Hi Rodrigo, For parsing and analyzing MXML, it’s a bit more complicated than recursive decent but it’s accurate for AS3. When the compiler encounters an error, it logs the error to a Logger provided by the caller. It then keeps compiling other sources until it can’t go further or it encounters too many errors (100 is the max).

    Hi Erik, It would be nice to expand the compiler API to allow users to specify transcoders, compilers and extensions. I would say that it’s not difficult for me to do ‘cos I know the compiler code quite well. But you need to run the API addition proposal by Adobe. Extensions, in my opinion, are not difficult to write – you just need to study and mimic what the other existing extensions do.

    Hi Tech, yeah, I’ve just made it available in my latest postt. Please give it a try!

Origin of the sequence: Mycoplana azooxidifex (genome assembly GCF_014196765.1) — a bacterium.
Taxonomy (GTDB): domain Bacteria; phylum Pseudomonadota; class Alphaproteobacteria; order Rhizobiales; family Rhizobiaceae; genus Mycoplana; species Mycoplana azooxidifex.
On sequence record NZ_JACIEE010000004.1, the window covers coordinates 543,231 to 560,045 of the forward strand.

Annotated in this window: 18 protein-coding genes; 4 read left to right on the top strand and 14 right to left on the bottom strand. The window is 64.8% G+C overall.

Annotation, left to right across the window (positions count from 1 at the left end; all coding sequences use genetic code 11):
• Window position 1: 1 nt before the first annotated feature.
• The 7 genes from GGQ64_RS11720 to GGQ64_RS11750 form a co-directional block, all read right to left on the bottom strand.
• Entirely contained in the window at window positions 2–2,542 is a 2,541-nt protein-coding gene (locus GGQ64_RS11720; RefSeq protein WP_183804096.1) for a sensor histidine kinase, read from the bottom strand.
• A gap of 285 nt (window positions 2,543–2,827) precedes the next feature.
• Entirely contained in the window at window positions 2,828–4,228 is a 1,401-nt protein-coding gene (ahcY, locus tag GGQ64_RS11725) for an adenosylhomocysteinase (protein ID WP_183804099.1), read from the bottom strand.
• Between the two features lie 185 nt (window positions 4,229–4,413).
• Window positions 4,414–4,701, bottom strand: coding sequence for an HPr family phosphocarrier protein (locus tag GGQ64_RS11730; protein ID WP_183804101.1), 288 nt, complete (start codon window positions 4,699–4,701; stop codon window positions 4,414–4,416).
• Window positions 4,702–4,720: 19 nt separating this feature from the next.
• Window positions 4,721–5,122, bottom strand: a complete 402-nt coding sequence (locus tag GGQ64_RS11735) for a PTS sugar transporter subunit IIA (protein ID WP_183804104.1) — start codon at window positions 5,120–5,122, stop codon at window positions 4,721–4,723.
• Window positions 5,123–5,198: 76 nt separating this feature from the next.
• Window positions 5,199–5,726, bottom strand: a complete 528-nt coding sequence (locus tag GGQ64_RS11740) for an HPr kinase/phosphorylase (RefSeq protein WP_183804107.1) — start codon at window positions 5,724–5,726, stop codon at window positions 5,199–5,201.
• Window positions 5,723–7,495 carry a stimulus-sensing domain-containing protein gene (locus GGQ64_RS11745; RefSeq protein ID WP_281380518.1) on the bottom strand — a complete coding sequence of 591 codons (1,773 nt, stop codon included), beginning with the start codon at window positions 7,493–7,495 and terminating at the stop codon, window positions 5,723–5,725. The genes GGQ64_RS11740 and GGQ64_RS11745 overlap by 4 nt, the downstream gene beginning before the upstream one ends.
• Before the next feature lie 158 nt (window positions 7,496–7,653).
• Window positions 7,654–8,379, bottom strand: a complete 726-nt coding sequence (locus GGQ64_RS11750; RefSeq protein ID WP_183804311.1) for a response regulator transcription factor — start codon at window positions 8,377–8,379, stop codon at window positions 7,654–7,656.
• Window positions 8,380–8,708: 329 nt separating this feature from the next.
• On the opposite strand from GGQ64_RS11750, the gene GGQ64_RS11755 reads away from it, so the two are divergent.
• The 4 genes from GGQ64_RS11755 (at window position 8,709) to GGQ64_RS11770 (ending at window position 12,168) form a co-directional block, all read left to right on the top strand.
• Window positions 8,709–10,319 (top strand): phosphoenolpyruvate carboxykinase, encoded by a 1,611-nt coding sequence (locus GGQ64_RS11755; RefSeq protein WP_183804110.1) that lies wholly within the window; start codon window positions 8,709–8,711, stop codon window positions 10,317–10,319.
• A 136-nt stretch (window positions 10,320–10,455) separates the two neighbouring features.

Clement Wong

    June 17, 2008 at 3:17 pm

  6. About my last comment about the exception: I got another version of hfcd directly from VELO, and it worked without problems.

    This is really nice, but how official will this hellfire rpc compiler prototype become? Will it go open source? Will it be a product?

    Tech Per

    June 21, 2008 at 6:02 pm

  7. […] Coding! – The Unofficial Flex Compiler Blog」より、「Hellfire Compiler」(とその設定方法)。 […]

  8. Hey,

    Is it possible to customize the flex compiler generated as3 code using the compiler API? I would like to customize how the new State syntax code-generation works, and how metadata tags (Bindable and custom ones) are handled.

    I’d love to know because it seems impossible.

    Thanks,
    Lance

    lance pollard

    August 5, 2009 at 5:21 pm

    • No, the compiler API can’t let you modify generated AS3 code. However, the templates (Apache Velocity templates) are open source and are in the compiler source tree. You can modify the templates, rebuild the SDK and that should be it!

      Clement Wong

      September 25, 2009 at 4:27 pm